Andries Zijlstra, Ph.D.

Associate Professor of Pathology, Microbiology and Immunology

C-2102C MCN
1161 21st Ave S
Nashville
Tennessee
37232-2561
615-322-3295

Understanding and targeting tumor cell adhesion and migration in cancer metastasis

Research Description

Research in my laboratory is dedicated to understanding the molecular biology of cancer metastasis and translating this knowledge to clinical application.

The research program is based on three central themes: 
A) Investigating the molecular mechanisms of tumor cell migration, 
B) Evaluating and validating the contribution of these mechanisms to metastasis in cancer patients
C) Developing research and clinical tools to investigate metastatic behavior of tumor cells. 

The laboratory currently pursues four integrated research objectives: 1) Defining how dynamic regulation of adhesion and migration controls metastasis, 2) Identification and characterization of the metastatic cell populations within a primary tumor, 3) Experimental modeling of metastasis in a clinically relevant manner, and 4) clinical implementation of molecular markers of migration as biomarkers of tumor progression and metastasis. Our mechanistic studies apply to much of the cancer spectrum but our clinical studies are focused on bladder and prostate cancer.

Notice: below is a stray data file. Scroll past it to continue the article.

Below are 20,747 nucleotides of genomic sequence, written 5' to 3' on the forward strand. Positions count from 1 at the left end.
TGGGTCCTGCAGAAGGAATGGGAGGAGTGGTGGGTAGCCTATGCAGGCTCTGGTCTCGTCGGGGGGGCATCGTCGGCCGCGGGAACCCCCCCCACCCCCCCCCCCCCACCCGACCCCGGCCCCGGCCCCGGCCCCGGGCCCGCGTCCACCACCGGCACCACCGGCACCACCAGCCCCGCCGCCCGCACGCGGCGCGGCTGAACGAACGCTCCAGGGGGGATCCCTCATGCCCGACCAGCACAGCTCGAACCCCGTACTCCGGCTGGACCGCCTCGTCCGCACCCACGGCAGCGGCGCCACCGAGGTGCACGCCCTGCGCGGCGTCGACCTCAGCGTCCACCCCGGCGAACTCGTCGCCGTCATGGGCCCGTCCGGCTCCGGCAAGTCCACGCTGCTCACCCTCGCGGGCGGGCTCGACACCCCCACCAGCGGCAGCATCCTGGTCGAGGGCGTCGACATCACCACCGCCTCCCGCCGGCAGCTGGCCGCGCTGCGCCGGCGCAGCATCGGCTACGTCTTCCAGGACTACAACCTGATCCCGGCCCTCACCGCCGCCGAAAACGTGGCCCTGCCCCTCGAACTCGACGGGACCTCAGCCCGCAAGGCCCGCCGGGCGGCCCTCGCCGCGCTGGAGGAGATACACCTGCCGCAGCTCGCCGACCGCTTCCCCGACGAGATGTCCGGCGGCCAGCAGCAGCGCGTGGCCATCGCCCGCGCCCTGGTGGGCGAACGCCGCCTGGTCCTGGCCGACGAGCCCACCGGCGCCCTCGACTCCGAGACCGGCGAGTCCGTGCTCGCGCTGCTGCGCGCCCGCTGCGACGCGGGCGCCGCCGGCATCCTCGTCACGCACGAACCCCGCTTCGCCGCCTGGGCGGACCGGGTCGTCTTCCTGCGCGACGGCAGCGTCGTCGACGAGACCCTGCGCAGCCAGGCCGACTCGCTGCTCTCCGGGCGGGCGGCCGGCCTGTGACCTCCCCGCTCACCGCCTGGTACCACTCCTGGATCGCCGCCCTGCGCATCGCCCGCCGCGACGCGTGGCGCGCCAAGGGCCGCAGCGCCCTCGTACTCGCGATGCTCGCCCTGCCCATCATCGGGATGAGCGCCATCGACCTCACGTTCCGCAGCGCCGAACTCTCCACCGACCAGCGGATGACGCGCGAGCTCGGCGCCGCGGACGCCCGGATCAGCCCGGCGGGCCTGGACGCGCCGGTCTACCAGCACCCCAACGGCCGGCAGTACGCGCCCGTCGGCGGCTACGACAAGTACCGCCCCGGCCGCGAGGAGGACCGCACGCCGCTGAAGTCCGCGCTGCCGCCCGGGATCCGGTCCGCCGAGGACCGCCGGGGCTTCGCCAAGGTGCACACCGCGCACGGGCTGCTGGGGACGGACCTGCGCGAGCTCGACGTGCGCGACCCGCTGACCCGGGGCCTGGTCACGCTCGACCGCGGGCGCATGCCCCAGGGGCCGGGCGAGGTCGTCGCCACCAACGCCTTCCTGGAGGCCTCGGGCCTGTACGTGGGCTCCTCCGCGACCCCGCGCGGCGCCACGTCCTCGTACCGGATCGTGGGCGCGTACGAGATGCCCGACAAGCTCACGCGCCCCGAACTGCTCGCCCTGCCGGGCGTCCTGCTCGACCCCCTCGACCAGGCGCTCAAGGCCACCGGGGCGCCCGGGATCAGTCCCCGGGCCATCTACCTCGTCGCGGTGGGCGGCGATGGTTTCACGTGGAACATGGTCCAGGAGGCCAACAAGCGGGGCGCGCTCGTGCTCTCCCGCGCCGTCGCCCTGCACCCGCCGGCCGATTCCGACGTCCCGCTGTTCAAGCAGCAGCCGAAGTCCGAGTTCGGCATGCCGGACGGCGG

Specific mechanistic studies include an interrogation of the adhesion dynamics controlled by the tetraspanin CD151 and affiliated adhesion receptors (Integrins and IgG cell adhesion receptors). By tuning the adhesive properties of the cell, this mechanism can immobilize tumor cells or facilitate their dissemination. Dissecting the regulatory mechanism of CD151 demonstrates that the biphasic nature of migration is highly tunable through multiple epigenetic mechanisms. This dynamic regulation implies that escape from the primary tumor from is very much a non-linear aspect of metastasis that is less influenced by cancer genetics and more by the cellular context, interactions with adjacent tumor cells, the host and response to changing microenvironments. 

Specific translational studies include: Molecular mechanisms of migration contribute to metastasis and subsequently thought to be central to the cancer progression poor clinical outcome for cancer patients. We have developed a series of preclinical tests that determine the status of pro-migratory mechanisms within the tumor. Using this technology it becomes possible to diagnose patients with aggressive disease, predict clinical outcome, and possible anticipate treatment response. Ongoing studies are expanding biomarker studies to a variety of cancers, including renal, bladder, prostate, lung, and breast cancer.

Specific technological advances: We have developed novel optical imaging and computational strategies using fluorescent and luminescent proteins to visualize cell behavior intravitally along the metastatic cascade. In addition to visualizing the temporal and spatial dynamics of metastasis, we implement imaging and biochemical strategies to assess quantitatively how metastasis is impacted by specific mechanisms of motility.

Publications on PubMed.gov